What was once viewed as a “soft” skill has become the most powerful and needed resource for business performance. As human beings, we’re hard-wired to be creative, yet many of us have let those skills atrophy.
Josh Linkner, the #1 most-booked creativity and innovation keynote speaker on the planet, helps organizations harness the transformative power of creativity, and imagination. He’s the secret weapon for many of the world’s most important organizations, helping them build and sustain a culture of innovation and creativity.
93% of CEO’s believe that cultivating innovation and creativity is a top priority, yet only 14% believe they currently have an adequate system in place to build and manage the creative capacity of their teams. Now more than ever, we must nurture and develop this powerful natural resource in order to meet the unprecedented challenges of the day.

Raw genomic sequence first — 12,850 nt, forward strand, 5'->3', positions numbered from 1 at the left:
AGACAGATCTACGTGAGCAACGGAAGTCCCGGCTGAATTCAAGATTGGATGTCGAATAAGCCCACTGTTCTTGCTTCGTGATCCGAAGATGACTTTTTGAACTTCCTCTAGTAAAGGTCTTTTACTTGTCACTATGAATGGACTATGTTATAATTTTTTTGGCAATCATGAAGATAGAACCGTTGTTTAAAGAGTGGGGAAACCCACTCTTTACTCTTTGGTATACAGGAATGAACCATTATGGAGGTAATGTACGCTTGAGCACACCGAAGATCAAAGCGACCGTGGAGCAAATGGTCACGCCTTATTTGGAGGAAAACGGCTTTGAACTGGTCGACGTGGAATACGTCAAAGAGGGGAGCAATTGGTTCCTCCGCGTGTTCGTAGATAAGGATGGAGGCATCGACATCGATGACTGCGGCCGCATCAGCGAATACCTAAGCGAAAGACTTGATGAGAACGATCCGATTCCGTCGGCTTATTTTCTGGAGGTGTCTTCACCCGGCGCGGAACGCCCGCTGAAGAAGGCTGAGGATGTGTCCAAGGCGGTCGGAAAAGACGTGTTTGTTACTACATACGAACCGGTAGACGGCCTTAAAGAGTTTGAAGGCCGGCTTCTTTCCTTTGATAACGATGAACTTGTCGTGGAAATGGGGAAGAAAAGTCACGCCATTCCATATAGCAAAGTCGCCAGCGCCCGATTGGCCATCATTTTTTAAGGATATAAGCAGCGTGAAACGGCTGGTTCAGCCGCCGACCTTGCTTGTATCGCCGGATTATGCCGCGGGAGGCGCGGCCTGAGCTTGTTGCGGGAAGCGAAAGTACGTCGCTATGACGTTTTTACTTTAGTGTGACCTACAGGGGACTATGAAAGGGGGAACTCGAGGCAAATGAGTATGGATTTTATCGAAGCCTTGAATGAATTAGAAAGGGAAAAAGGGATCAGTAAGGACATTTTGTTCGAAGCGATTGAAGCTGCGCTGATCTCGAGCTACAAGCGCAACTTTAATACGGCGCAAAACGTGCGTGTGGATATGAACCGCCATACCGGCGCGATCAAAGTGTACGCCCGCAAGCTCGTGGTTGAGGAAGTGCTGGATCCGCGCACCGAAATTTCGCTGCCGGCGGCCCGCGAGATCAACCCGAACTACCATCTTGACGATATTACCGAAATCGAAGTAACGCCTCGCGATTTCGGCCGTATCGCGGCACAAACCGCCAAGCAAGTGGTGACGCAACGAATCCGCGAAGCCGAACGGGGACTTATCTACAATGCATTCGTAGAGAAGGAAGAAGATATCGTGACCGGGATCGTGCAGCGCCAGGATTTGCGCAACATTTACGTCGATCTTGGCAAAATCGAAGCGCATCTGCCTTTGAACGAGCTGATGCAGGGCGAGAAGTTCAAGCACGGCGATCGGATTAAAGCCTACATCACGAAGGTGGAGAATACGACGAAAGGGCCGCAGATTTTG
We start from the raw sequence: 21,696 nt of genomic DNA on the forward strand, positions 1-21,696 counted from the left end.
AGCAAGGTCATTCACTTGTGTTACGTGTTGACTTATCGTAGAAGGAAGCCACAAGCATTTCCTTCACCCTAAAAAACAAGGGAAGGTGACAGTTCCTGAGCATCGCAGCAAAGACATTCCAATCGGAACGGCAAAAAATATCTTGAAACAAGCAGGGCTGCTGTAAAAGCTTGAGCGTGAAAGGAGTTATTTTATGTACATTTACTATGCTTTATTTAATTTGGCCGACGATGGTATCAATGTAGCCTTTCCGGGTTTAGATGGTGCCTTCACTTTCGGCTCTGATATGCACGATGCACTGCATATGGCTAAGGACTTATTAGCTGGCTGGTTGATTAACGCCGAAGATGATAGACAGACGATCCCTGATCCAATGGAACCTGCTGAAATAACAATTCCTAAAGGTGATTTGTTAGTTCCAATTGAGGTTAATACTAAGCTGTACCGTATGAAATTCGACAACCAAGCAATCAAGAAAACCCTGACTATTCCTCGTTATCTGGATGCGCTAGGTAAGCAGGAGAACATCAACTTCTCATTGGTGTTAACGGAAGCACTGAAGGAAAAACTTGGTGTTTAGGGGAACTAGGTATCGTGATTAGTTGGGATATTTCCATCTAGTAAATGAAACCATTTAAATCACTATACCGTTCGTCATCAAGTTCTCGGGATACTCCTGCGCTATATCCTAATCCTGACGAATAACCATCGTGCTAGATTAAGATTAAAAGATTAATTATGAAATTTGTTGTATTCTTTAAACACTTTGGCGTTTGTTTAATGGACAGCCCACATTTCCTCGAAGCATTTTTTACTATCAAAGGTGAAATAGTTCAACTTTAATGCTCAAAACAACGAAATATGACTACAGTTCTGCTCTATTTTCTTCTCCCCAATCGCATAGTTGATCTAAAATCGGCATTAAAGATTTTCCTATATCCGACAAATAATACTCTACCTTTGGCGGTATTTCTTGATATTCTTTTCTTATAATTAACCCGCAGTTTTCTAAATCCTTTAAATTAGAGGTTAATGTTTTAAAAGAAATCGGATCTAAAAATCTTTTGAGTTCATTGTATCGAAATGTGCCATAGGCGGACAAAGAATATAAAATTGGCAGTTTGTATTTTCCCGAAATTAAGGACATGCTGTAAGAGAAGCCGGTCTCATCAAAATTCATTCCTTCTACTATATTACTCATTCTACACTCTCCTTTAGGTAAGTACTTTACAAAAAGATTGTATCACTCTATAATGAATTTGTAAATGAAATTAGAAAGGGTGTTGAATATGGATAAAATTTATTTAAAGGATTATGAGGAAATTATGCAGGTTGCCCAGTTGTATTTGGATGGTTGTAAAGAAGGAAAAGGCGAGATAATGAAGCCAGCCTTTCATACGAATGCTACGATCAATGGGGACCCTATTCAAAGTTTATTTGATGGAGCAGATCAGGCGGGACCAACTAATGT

HOW CREATIVITY DRIVES PERFORMANCE
Amazing things happen when leaders fully harness creativity and innovation throughout their entire organizations. In addition to product breakthroughs, creativity becomes a powerful weapon to:
- BOOST RECRUITING + RETENTION. Attract and retain the most talented people who place value on organizations that prioritize innovation.
- AMPLIFY EMPLOYEE ENGAGEMENT. Create the right mix of rituals and rewards to embrace an innovator's mindset.
- DEVELOP CRITICAL SKILLS. Maximize human potential by applying a structured framework for creativity and innovation.
- DRIVE GROWTH + EFFICIENCIES. Spur functional and transformative innovations that drive economic prosperity.
- TRANSFORM THE CULTURE. Develop behaviors and attitudes that embrace growth and transformation through innovation.
- INCREASE SHAREHOLDER VALUE. Organizations that systematically and proactively embrace innovation command a higher share price.
- ELEVATE THE CUSTOMER EXPERIENCE. Improve your customer's experience with your products, services and processes through the application of your innovative culture.
In these fiercely competitive times, the question is no longer “can we afford to invest in innovation?” The real question… "can we afford not to?"